It was a bright, cold day in April, and the clocks were striking thirteen.
David Seymour stood on the pavement outside the Ministry of Truth and looked up. An enormous face gazed from a poster that covered the entire building. Her dark eyes looked deep into Seymour's own. The poster was captioned, BIG SISTER IS WATCHING YOU.
A siren wailed and a car skidded to a halt on the corner. Seymour knew what it meant. Officers of the Thought Police would have received an anonymous tip-off and were about to make an arrest. It happened every day. No one was safe.
He watched as the Thought Police approached a man sitting by himself in a cafe. The man shook his head but Seymour knew it wasn't any use. There would be no trial, no chance to fight the charges. All that mattered was the accusation. Once you were accused of a Forbidden Opinion, you were toast. You were history. You were – Seymour was stirred to anger at the dread word – cancelled.
He shouted, "The Party's proposed hate speech laws are destroying our right to free speech!"
A crowd gathered. Seymour was given a platform. He stood on it, and said, "The Party intends changing free speech laws in a way that has the potential to create terrible division and resentment in New Zealand for decades to come. I intend to stop it!
"I am in the middle of a tour of 13 centres across the country to rally public support to maintain New Zealand's traditions of free speech. Who's with me?"
But Wellington was the wrong place to look for support. It was just as bad in Auckland. The big cities were under the control of Newspeak.
Seymour said to a crowd in Napier, "What constitutes hate speech is a matter of subjective political opinion. We know what burglary is, but one person's hate speech could be another person's strongly held but poorly expressed view. It is impossible to effectively codify and will therefore stifle debate and breed resentment!"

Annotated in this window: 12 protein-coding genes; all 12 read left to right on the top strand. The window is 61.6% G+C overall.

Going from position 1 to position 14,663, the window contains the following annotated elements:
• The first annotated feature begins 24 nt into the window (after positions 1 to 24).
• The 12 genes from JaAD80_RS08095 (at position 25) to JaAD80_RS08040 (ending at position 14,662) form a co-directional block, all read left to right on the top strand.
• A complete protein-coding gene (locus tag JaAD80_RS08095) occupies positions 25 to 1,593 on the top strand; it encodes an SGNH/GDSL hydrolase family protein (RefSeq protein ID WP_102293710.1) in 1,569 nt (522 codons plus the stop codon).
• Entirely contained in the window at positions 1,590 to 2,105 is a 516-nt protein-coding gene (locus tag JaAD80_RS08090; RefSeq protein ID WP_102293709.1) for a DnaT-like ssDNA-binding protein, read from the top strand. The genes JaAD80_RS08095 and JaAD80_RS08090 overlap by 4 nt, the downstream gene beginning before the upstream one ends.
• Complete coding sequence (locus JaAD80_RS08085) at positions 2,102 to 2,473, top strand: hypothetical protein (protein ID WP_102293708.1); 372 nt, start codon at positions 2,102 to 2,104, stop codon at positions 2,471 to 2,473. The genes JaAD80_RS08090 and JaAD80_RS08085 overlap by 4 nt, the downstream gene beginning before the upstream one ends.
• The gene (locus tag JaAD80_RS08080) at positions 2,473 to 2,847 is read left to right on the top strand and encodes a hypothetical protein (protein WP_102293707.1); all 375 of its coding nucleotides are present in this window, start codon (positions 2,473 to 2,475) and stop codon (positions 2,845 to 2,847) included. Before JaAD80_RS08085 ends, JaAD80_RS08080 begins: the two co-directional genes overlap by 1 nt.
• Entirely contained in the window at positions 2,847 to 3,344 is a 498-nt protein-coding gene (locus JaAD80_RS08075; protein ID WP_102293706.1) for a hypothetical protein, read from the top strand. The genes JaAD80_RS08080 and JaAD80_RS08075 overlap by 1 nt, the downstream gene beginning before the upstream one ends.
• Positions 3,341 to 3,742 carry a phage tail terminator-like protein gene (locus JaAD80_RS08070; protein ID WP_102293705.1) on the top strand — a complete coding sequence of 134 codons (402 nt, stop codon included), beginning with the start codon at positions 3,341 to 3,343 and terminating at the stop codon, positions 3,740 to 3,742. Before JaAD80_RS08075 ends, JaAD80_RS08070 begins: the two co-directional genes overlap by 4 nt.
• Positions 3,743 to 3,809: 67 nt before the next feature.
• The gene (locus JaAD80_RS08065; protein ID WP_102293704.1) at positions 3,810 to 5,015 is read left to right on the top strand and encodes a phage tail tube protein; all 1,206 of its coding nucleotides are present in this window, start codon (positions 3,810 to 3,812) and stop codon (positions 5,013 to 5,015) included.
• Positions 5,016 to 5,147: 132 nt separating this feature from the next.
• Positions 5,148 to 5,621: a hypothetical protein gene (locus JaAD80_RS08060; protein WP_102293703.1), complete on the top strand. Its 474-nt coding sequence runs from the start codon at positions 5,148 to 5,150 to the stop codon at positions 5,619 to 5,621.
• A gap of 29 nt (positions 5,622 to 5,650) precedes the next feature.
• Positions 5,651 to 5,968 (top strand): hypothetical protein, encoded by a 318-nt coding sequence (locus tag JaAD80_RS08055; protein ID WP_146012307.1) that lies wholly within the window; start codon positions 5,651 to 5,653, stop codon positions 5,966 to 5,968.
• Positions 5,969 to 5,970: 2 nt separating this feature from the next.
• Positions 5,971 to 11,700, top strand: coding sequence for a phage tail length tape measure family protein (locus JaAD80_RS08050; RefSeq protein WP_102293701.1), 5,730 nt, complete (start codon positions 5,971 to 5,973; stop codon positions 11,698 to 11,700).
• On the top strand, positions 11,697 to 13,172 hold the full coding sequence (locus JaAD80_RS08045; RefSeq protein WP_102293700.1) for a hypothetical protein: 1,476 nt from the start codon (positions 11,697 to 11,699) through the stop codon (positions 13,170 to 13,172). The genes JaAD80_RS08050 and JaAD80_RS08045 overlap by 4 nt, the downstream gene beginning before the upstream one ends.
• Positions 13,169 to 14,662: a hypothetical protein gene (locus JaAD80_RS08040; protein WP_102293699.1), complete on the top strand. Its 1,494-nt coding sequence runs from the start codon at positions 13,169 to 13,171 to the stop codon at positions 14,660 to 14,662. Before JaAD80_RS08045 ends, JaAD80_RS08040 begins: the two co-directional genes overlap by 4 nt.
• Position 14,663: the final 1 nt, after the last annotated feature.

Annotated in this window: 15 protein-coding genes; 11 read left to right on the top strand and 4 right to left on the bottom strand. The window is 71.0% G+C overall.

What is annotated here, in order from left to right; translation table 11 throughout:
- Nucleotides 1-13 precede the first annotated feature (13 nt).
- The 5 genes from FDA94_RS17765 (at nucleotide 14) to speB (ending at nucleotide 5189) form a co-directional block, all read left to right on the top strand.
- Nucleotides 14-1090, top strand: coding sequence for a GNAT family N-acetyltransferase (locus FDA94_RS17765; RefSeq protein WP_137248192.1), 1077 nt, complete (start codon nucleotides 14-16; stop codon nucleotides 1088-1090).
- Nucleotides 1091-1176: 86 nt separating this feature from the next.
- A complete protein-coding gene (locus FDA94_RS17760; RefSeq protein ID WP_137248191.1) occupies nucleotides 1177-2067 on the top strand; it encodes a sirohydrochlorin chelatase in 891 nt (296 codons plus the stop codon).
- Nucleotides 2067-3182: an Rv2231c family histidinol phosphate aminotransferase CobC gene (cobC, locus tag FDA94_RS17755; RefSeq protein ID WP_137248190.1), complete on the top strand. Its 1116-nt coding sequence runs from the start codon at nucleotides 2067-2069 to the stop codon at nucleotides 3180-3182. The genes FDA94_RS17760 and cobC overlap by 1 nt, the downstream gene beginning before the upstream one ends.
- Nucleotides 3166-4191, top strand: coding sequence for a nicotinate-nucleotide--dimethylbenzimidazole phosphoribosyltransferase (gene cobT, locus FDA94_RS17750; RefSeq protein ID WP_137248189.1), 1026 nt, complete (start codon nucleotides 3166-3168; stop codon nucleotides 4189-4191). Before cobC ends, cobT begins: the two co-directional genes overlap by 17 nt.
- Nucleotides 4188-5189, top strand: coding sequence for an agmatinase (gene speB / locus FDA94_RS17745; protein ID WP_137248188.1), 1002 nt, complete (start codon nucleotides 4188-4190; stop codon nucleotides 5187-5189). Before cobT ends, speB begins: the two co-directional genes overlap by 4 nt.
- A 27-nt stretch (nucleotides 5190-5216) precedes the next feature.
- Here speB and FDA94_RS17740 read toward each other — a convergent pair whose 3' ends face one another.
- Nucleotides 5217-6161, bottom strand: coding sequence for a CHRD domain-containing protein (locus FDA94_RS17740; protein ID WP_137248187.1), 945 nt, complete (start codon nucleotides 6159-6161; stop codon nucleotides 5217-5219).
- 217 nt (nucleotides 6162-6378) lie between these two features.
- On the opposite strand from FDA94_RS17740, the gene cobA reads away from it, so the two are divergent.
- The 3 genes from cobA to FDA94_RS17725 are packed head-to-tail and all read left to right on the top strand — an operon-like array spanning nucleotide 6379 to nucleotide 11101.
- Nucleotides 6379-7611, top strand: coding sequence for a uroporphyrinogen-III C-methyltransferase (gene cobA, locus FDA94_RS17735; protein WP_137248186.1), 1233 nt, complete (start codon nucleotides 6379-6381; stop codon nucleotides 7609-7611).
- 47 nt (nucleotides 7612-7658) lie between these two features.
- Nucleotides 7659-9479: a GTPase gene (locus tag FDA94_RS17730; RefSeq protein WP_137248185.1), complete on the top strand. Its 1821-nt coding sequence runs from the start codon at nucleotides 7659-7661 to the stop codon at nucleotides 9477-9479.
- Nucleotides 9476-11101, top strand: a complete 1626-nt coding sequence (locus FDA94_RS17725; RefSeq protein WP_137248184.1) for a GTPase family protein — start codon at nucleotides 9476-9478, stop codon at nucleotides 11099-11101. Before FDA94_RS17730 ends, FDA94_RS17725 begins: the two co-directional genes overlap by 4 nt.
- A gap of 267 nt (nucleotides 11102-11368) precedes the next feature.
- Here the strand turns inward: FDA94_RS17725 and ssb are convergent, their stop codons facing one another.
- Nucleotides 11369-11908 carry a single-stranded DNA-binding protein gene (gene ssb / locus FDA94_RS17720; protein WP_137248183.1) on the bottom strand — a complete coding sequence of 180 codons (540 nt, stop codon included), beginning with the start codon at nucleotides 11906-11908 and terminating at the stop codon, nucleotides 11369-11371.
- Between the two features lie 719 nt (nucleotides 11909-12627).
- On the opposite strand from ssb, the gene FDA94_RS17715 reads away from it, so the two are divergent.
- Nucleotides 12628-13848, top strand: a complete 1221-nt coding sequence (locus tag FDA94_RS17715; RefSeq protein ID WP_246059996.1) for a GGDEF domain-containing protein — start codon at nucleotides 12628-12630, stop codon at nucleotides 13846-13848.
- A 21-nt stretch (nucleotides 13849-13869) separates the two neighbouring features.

Seymour said to a crowd in Queenstown, "Justice Minister Kris Faafoi says it will criminalise speech that is 'abusive, threatening and incites hostility', and the Human Rights Commission says it will prohibit speech that is 'threatening, abusive or insulting'. Where will the line be drawn? The decision to prosecute will become arbitrary. People won't know they've committed a crime until they've been convicted!"
Seymour said to a crowd in Wānaka, "Democracy and the ability to have civil and honest conversations is already becoming imperilled, which is why this is the worst possible time to empower lynch mobs who choose to take offence at ideas they don't support!"
Big Sister poured from a pot of camomile tea. She turned to her officials from the Ministry of Love and said, "Seymour is going up and down the country speaking his mind."
No one said anything.
"Do you think," she asked, blowing on the cup, "that he has a point?"
"Of course not," they chanted.
She took a sip. "Good," she said. "That's what I thought. Now let's get that hate speech legislation through as quickly as possible. Go."
The clock struck fourteen.